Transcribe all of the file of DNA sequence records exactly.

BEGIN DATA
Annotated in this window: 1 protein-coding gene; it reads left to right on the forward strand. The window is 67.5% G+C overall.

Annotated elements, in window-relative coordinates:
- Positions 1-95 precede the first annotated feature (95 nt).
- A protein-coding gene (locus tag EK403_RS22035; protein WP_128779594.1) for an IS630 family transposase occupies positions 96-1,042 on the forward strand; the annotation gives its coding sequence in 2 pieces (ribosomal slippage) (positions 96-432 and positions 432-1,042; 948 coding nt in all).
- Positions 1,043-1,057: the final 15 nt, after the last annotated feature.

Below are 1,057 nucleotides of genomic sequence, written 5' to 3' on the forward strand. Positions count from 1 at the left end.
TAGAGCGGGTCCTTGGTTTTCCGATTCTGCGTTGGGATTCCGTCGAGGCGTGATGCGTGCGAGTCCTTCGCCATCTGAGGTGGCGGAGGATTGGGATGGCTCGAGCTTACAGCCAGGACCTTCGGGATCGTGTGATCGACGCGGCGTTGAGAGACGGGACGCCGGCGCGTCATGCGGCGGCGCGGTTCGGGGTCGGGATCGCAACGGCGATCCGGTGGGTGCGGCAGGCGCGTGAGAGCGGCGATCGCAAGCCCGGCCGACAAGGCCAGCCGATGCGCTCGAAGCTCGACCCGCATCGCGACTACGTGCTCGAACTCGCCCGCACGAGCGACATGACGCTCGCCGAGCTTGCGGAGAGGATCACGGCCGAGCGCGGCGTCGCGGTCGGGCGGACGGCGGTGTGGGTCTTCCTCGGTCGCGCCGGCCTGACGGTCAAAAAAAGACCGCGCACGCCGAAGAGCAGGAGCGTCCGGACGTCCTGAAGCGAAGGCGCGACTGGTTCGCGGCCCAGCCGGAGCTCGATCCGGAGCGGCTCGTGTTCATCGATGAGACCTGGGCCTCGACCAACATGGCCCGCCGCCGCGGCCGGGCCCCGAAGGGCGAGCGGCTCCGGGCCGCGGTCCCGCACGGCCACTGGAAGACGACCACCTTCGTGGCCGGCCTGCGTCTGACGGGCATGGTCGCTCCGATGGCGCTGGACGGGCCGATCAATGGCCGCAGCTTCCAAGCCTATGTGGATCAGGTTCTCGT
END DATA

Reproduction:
Annotated in this window: 1 protein-coding gene; it reads left to right on the forward strand. The window is 67.5% G+C overall.

Annotated elements, in window-relative coordinates:
- Positions 1-95 precede the first annotated feature (95 nt).
- A protein-coding gene (locus tag EK403_RS22035; protein WP_128779594.1) for an IS630 family transposase occupies positions 96-1,042 on the forward strand; the annotation gives its coding sequence in 2 pieces (ribosomal slippage) (positions 96-432 and positions 432-1,042; 948 coding nt in all).
- Positions 1,043-1,057: the final 15 nt, after the last annotated feature.

Below are 1,057 nucleotides of genomic sequence, written 5' to 3' on the forward strand. Positions count from 1 at the left end.
TAGAGCGGGTCCTTGGTTTTCCGATTCTGCGTTGGGATTCCGTCGAGGCGTGATGCGTGCGAGTCCTTCGCCATCTGAGGTGGCGGAGGATTGGGATGGCTCGAGCTTACAGCCAGGACCTTCGGGATCGTGTGATCGACGCGGCGTTGAGAGACGGGACGCCGGCGCGTCATGCGGCGGCGCGGTTCGGGGTCGGGATCGCAACGGCGATCCGGTGGGTGCGGCAGGCGCGTGAGAGCGGCGATCGCAAGCCCGGCCGACAAGGCCAGCCGATGCGCTCGAAGCTCGACCCGCATCGCGACTACGTGCTCGAACTCGCCCGCACGAGCGACATGACGCTCGCCGAGCTTGCGGAGAGGATCACGGCCGAGCGCGGCGTCGCGGTCGGGCGGACGGCGGTGTGGGTCTTCCTCGGTCGCGCCGGCCTGACGGTCAAAAAAAGACCGCGCACGCCGAAGAGCAGGAGCGTCCGGACGTCCTGAAGCGAAGGCGCGACTGGTTCGCGGCCCAGCCGGAGCTCGATCCGGAGCGGCTCGTGTTCATCGATGAGACCTGGGCCTCGACCAACATGGCCCGCCGCCGCGGCCGGGCCCCGAAGGGCGAGCGGCTCCGGGCCGCGGTCCCGCACGGCCACTGGAAGACGACCACCTTCGTGGCCGGCCTGCGTCTGACGGGCATGGTCGCTCCGATGGCGCTGGACGGGCCGATCAATGGCCGCAGCTTCCAAGCCTATGTGGATCAGGTTCTCGT